Monday, July 24, 2017
The date for the Joint TE/GE Council Meeting has been announced.
The TE/GE Councils were formed to maintain lines of communication between practitioners and the IRS TE/GE Division (and related areas) to:
- open and maintain lines of communication between the TE/GE Division (the “Division”) of the Internal Revenue Service (the “IRS”) and the practitioner community within the regional area,
- provide the Division with the thinking of the practitioner community on procedural and systemic matters,
- provide practitioners a forum to share their concerns with the IRS regarding both policies and specific tax issues and procedures, and
- educate the practitioner community.
The Councils work with the IRS TE/GE Division (and related areas) to accomplish these goals. Each of the five regional councils includes two subgroups: exempt organizations and employee plans. Programs are open to the public.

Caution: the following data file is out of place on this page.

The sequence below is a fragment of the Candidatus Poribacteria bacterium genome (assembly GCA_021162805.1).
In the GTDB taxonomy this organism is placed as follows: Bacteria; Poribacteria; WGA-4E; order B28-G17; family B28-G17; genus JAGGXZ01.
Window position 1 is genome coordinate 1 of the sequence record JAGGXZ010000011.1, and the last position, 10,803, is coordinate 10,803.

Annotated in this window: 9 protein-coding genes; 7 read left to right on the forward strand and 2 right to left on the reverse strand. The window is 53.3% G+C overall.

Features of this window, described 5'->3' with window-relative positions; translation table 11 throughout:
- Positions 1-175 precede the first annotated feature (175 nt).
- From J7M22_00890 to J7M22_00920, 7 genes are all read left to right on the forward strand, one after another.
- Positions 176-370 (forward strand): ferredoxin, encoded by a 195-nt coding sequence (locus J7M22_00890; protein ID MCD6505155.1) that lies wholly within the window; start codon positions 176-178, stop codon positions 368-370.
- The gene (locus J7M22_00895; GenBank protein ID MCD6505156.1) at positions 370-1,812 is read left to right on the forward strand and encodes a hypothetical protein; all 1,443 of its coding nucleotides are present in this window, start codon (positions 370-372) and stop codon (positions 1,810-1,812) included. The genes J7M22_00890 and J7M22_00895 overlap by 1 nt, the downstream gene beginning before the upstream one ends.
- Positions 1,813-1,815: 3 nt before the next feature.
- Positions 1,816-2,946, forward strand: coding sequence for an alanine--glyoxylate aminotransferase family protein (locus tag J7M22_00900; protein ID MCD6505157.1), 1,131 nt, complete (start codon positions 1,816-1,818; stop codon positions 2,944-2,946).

The inheritance system is beset by formalism. Probate courts reject wills on technicalities and refuse to correct obvious drafting mistakes by testators. These doctrines lead to donative errors, or outcomes that are not in line with the decedent’s donative intent. While scholars and reformers have critiqued the intent-defeating effects of formalism in the past, none have examined the resulting distribution of donative errors and connected it to broader social and economic inequalities. Drawing on egalitarian theories of distributive justice, this Article develops a novel critique of formalism in the inheritance law context. The central normative claim is that formalistic wills doctrines should be reformed because they create unjustified inequalities in the distribution of donative errors. In other words, probate formalism harms those who attempt to engage in estate planning without specialized legal knowledge or the economic resources to hire an attorney. By highlighting these distributive concerns, this Article reorients inheritance law scholarship to the needs of the middle class and crystallizes distributive arguments for reformers of the probate system.